The Entomologist do not sell any of the peripheral material for breeding or keeping butterflies – this is mostly because over 90% of our customer base is in exhibitions and zoos, so they already have all the equipment they need.

However, for the enthusiast, we do have a hopefully useful description of an emerging cage here.

Kits for breeding or attracting butterflies and other equipment can be found on the internet; these are a few options:
Insect Lore (US), Insect Lore (Europe), Green Gardener (UK)

 

Dead, Dried or Mounted Butterflies

The Entomologist is a supplier of butterfly pupae predominantly however we do supply dried papered specimens through our ebay shop. Click on the link which will direct you to our Ebay shop

https://www.ebay.co.uk/str/theentomologist

Other Invertebrates

As noted above, we only sell butterfly species and only as pupae. Beetles, scorpions, ants, locusts, phasmids and other exotica do not come under our range.

Collecting Pupae from Us

This is not a possibility, sorry! Our premises are really just a hub for quickly moving butterfly pupae from our breeders to our customers in the shortest time possible. 

C.I.T.E.S

The Entomologist  does not trade any species that are protected by C.I.T.E.S. regulations (the Convention on International Trade in Endangered Species of Wild Fauna and Flora). It is possible to trade some of these species if the necessary paperwork is filled out but it is our feeling that there is no need fulfilled by this and there are plenty of other beautiful species that are not covered by the C.I.T.E.S. regulations.

You can find out more about C.I.T.E.S here.

Purchasing Eggs, Caterpillars or Butterflies

We receive a number of requests for caterpillars, eggs or butterflies that we have to decline. We sell only butterflies in the pupa or cocoon form; this is the only form at which they are transportable. For eggs and larvae we recommend WorldWide Butterflies www.wwb.co.uk

Butterfly Lifespan

The lifespan of butterflies depends on the species in question and, of course, the conditions they are kept in (and whether they hibernate or not, which is not taken into account here). Generally speaking, there are two types of butterfly (as far as longevity is concerned).

Firstly there are the species that only consume nectar – these are species like papilios and nymphalidae. Nectar is purely an energy source and consequently the lifespans of these species are short – sometimes as low as a week but usually up to three or more in good conditions.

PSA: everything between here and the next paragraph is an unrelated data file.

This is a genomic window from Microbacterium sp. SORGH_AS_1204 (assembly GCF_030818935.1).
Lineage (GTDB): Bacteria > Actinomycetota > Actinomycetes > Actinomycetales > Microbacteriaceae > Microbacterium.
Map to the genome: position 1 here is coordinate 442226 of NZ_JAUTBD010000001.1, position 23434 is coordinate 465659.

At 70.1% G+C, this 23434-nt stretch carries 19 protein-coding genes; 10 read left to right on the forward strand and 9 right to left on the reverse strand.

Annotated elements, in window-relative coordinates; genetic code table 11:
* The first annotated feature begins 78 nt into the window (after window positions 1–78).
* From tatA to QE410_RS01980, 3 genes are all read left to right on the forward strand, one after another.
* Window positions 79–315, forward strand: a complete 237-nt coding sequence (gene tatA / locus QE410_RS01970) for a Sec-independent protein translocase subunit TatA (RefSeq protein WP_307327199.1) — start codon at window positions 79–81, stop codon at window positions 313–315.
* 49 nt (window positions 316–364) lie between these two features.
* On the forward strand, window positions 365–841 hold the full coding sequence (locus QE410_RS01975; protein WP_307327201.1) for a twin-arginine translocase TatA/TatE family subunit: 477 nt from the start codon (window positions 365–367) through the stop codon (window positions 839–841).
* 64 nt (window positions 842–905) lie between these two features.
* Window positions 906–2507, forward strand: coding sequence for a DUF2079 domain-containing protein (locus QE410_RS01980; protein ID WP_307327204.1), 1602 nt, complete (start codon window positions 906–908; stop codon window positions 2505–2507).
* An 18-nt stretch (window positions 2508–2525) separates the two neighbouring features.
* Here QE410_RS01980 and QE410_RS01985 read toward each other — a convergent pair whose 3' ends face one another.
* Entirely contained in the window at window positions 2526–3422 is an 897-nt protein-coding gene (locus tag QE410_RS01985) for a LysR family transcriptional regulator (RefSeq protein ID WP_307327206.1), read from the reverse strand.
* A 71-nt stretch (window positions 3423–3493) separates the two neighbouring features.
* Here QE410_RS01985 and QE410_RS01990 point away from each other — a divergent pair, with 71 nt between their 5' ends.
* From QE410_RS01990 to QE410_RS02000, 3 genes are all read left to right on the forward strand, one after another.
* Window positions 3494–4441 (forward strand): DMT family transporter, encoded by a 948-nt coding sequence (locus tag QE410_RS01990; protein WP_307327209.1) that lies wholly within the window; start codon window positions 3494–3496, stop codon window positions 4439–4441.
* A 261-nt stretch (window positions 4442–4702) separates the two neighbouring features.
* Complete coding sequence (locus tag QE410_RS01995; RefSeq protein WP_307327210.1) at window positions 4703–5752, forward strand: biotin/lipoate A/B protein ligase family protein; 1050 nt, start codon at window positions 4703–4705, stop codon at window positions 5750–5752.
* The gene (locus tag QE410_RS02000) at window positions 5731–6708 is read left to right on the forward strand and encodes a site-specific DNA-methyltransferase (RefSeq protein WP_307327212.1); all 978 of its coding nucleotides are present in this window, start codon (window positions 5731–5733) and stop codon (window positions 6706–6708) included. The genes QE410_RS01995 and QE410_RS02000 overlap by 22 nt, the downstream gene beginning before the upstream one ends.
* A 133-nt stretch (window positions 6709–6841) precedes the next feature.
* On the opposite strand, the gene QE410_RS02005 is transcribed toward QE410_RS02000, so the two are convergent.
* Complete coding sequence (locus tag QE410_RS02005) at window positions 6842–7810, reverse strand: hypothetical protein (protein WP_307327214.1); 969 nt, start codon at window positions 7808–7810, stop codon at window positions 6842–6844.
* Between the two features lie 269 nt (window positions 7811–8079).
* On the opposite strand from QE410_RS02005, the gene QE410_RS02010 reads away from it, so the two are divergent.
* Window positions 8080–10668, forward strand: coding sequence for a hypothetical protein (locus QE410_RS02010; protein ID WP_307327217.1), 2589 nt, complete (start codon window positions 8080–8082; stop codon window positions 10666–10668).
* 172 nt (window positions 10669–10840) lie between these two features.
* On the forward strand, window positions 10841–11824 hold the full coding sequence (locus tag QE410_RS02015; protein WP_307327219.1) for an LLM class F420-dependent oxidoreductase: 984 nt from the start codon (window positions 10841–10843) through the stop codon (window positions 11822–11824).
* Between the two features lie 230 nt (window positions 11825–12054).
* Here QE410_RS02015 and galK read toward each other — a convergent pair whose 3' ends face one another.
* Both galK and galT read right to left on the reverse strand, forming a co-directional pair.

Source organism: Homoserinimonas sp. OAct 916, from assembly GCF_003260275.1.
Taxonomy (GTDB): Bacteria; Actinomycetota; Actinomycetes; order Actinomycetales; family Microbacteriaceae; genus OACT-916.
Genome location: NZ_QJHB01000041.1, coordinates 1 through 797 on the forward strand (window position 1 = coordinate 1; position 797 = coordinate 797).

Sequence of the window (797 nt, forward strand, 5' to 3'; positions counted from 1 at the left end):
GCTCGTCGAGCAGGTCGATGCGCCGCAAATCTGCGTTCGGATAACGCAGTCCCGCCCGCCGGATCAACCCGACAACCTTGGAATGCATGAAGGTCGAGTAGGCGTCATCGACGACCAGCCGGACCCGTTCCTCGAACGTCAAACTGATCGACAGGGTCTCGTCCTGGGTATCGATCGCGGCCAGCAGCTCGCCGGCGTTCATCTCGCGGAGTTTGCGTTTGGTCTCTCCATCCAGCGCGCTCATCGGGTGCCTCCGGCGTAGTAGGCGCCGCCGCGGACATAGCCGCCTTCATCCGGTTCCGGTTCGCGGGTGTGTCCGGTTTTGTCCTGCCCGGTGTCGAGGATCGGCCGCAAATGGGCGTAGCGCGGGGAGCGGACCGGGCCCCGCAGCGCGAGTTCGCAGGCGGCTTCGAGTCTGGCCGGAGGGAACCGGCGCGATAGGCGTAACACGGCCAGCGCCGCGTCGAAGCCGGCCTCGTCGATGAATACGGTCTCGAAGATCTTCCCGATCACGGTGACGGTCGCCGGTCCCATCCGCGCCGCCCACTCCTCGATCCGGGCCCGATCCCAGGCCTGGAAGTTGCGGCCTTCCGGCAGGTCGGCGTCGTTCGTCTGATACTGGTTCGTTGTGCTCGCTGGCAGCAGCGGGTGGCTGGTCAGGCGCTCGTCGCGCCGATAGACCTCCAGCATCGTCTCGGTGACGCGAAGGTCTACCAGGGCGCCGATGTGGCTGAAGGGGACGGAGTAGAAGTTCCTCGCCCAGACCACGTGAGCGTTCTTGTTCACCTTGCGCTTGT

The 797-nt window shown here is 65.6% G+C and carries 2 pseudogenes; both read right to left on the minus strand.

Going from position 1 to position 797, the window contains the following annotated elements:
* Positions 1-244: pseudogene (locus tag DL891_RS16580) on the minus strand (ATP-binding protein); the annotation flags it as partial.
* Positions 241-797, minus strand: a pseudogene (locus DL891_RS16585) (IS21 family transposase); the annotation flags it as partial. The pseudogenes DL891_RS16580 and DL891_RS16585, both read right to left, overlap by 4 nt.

The second type are those that feed on both nectar and pollen; pollen is a protein source so allows some rejuvenation of body tissue and thus these species live longer, around three months or so as a general guide. This category is filled by species like heliconidae.

Foodplants

For breeding purposes, different species of caterpillars feed on different plants so many plants might be needed – and then further plants are needed to provide nectar source for butterflies.

The Entomologist cannot provide foodplants and have no dealings with places which may. Please note that some plant species may require import permits.
NOTE: depending where plants are purchased, soil may contain insecticides which would be harmful to butterflies!

Consultations

We receive a number of requests for advice regarding construction of tropical greenhouses, what species to start breeding with and so on. Please email us for more details.

Sexing of Pupae

Although it is possible to do this (see this example out of interest) it is not possible for all species and is, in any case, too time-consuming.

We do not guarantee orders such as “5 males and 5 females”, statistical chance will have to be relied upon and we try to mix the sexes by size only without any guarantee.

Photography

We have no exhibition for our butterflies, so cannot offer facility for photographers to take pictures. Inevitably, some of our pupae do emerge on site but they are then taken to “The Butterfly Gardens @ Middleton Common Farm” to be released.

https://www.facebook.com/MiddletonButterflyGardens

it is exhibitions like this where enquiries regarding photography should be directed.